The physical instantiations of the Malt Impostor serve as an Oasis of Calm from the freneticism of the rigors of life, and I was sure that the Ardbeg Supernova would prove superior to a Champagne Supernova (in the sky). Little did I dream of what was in store for me, beginning with a nose like Pinocchio’s when he was a liar: woody, long, shapely, and vaguely smacking of the charms and barnyards of the Old World. A swirl in the tasting glass revealed a bazillion (note: not a technical term from mathematics) legs; truly, it beaded up like amber bindis, and partitioned the elegant swell of my glass like a Riemann sum, with δ rapidly converging to 0. (Note: these are technical math terms. Emergency exits are conveniently located in your browser toolbar. Thank you for flying Air Impostor.)
Back to the nose: It’s a massive banyan tree pumping briny sap through it, roots digging deep in the dank dark earth. In the mouth, the anise flavor is what a permafrost licorice stick honed to an ice pick would do to your soft palate in the hands of a drunken soccer yob who’d eaten a jicama salad. If it’s possible to imagine Tolkien’s tree-shepherd Fangorn belching after an orgy of sambuca and Longbottom leaf tobacco, then welcome to the taste sensations in the Supernova. Gandalf preserve us.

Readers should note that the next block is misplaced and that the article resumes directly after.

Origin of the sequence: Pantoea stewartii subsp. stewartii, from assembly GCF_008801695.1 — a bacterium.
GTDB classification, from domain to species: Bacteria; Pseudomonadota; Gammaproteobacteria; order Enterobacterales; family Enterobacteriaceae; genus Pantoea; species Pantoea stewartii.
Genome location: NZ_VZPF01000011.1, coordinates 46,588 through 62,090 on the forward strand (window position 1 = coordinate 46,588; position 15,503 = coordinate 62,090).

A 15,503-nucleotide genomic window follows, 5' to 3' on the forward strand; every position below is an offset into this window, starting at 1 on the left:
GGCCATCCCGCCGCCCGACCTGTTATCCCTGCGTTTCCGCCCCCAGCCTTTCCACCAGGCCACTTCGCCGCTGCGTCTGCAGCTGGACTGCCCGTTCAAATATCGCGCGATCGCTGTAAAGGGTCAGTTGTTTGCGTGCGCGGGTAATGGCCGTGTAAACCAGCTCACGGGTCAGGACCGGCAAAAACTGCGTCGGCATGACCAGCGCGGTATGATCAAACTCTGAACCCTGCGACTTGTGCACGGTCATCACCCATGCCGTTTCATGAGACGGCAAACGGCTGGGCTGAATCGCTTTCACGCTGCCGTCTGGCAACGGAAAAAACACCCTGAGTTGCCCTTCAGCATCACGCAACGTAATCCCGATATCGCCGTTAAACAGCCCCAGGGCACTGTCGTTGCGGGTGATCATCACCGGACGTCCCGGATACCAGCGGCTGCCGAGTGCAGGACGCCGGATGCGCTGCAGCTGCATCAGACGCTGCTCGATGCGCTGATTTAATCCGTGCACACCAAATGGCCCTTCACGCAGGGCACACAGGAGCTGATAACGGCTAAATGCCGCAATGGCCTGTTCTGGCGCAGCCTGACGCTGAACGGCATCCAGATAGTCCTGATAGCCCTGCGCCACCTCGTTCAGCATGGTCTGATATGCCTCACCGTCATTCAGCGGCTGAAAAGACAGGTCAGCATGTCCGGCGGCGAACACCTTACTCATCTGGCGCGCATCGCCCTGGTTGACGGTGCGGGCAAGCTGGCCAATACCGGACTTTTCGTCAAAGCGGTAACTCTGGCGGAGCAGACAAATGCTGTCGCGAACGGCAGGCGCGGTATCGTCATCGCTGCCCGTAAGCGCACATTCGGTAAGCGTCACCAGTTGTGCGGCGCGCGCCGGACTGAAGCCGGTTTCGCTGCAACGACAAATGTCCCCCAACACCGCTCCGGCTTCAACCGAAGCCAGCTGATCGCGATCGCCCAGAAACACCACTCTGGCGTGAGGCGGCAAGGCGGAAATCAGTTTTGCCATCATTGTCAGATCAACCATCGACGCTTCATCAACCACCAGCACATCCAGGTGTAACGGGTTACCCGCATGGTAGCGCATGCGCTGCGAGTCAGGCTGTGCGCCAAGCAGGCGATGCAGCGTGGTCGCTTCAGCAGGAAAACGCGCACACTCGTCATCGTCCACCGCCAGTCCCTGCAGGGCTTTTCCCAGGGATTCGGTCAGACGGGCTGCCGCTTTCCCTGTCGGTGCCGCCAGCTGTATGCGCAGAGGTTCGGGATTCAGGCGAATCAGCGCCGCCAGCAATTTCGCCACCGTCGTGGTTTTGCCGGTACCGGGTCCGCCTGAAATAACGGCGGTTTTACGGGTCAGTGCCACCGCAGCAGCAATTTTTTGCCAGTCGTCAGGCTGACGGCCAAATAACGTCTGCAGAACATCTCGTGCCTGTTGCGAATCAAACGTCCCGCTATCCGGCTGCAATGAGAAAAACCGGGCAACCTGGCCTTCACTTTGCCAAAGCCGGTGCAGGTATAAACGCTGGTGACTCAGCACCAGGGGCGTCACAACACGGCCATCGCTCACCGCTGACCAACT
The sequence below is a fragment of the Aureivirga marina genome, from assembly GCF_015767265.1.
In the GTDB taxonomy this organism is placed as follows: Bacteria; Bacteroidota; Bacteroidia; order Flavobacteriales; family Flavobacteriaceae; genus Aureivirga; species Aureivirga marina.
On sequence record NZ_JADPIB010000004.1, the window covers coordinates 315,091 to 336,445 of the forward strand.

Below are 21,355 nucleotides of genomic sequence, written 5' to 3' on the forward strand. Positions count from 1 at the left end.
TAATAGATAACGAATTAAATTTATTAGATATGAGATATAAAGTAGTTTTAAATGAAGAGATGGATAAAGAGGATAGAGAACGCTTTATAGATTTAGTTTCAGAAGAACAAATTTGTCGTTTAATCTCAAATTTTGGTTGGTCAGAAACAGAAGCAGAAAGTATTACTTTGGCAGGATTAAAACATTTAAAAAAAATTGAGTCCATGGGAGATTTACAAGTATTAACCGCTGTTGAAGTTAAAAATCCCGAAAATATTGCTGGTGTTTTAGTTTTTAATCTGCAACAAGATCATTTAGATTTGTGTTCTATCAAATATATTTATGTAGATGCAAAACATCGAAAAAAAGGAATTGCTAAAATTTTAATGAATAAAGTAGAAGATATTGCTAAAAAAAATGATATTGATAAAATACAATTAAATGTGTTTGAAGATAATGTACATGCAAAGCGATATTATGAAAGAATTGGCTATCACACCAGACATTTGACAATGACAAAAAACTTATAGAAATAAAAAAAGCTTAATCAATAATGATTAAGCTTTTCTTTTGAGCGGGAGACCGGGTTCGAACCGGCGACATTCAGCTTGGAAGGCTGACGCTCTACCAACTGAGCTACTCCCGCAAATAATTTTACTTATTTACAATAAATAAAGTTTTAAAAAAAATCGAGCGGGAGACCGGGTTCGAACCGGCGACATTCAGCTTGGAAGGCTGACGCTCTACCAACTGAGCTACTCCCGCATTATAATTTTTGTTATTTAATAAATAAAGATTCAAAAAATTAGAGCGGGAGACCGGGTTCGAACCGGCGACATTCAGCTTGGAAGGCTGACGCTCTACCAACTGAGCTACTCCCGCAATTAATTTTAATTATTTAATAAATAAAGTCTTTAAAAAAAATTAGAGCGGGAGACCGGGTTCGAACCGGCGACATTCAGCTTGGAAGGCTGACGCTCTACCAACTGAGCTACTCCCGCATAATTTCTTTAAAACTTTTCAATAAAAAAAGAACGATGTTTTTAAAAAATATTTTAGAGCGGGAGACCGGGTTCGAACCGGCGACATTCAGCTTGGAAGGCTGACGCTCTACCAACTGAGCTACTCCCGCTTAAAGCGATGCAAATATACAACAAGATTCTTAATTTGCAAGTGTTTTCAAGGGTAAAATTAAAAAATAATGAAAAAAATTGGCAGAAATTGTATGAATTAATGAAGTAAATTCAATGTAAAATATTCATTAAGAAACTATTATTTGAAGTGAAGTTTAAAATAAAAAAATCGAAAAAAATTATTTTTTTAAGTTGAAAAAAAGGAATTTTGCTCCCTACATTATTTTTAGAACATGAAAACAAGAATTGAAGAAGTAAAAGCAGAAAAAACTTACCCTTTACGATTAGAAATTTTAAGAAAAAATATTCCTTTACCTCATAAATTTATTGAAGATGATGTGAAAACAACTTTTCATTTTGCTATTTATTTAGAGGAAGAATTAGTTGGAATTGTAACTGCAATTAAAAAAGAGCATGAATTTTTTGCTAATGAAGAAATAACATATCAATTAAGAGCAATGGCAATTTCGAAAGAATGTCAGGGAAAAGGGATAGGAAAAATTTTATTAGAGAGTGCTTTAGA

The finish is a record-setting 32-inning baseball game, and inspires discourse on a bizarro-world Hegelian Phenolmenology of Spirits. My spirit is the starstuff that will one epoch become planets–I contain worlds–I contain multitudes–though I am not Legion. My lips are numbed and unsealed.
On the scale of world-shattering revelations (literally)—
The Ardbeg Supernova is the Four Horsemen of the Apocalypse. Seriously, is there a cooler, more cataclysmic way to begin the ending of earthly life? A neutrino storm sounds depressing, and the implacable increase of entropy is for the neurotic.
*–Master of Malt
(in this case, the Ardbeg Supernova 2010 (SN2010) 2nd release)
Check out other Master of Malt Drinks by the Dram here.